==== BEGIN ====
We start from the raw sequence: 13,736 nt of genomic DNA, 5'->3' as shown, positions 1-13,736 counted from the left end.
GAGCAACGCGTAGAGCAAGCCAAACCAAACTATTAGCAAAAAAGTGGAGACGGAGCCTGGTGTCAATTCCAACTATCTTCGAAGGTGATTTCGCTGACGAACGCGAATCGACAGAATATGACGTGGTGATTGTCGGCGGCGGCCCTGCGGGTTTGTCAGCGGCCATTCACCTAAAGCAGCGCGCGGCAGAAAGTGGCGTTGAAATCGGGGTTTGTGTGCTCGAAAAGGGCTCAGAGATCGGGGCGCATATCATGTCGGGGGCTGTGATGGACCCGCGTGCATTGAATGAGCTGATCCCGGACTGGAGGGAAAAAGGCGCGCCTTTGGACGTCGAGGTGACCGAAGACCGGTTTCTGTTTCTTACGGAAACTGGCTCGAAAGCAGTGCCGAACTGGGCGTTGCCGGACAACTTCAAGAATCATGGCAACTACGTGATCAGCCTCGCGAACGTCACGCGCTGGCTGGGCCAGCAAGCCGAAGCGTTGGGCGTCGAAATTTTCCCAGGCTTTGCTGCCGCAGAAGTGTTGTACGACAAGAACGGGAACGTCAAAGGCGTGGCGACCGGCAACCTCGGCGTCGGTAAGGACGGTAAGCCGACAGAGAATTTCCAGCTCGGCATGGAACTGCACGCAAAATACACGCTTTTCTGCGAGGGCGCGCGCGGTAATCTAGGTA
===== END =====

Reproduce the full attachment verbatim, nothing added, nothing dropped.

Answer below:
We start from the raw sequence: 13,736 nt of genomic DNA, 5'->3' as shown, positions 1-13,736 counted from the left end.
GAGCAACGCGTAGAGCAAGCCAAACCAAACTATTAGCAAAAAAGTGGAGACGGAGCCTGGTGTCAATTCCAACTATCTTCGAAGGTGATTTCGCTGACGAACGCGAATCGACAGAATATGACGTGGTGATTGTCGGCGGCGGCCCTGCGGGTTTGTCAGCGGCCATTCACCTAAAGCAGCGCGCGGCAGAAAGTGGCGTTGAAATCGGGGTTTGTGTGCTCGAAAAGGGCTCAGAGATCGGGGCGCATATCATGTCGGGGGCTGTGATGGACCCGCGTGCATTGAATGAGCTGATCCCGGACTGGAGGGAAAAAGGCGCGCCTTTGGACGTCGAGGTGACCGAAGACCGGTTTCTGTTTCTTACGGAAACTGGCTCGAAAGCAGTGCCGAACTGGGCGTTGCCGGACAACTTCAAGAATCATGGCAACTACGTGATCAGCCTCGCGAACGTCACGCGCTGGCTGGGCCAGCAAGCCGAAGCGTTGGGCGTCGAAATTTTCCCAGGCTTTGCTGCCGCAGAAGTGTTGTACGACAAGAACGGGAACGTCAAAGGCGTGGCGACCGGCAACCTCGGCGTCGGTAAGGACGGTAAGCCGACAGAGAATTTCCAGCTCGGCATGGAACTGCACGCAAAATACACGCTTTTCTGCGAGGGCGCGCGCGGTAATCTAGGTA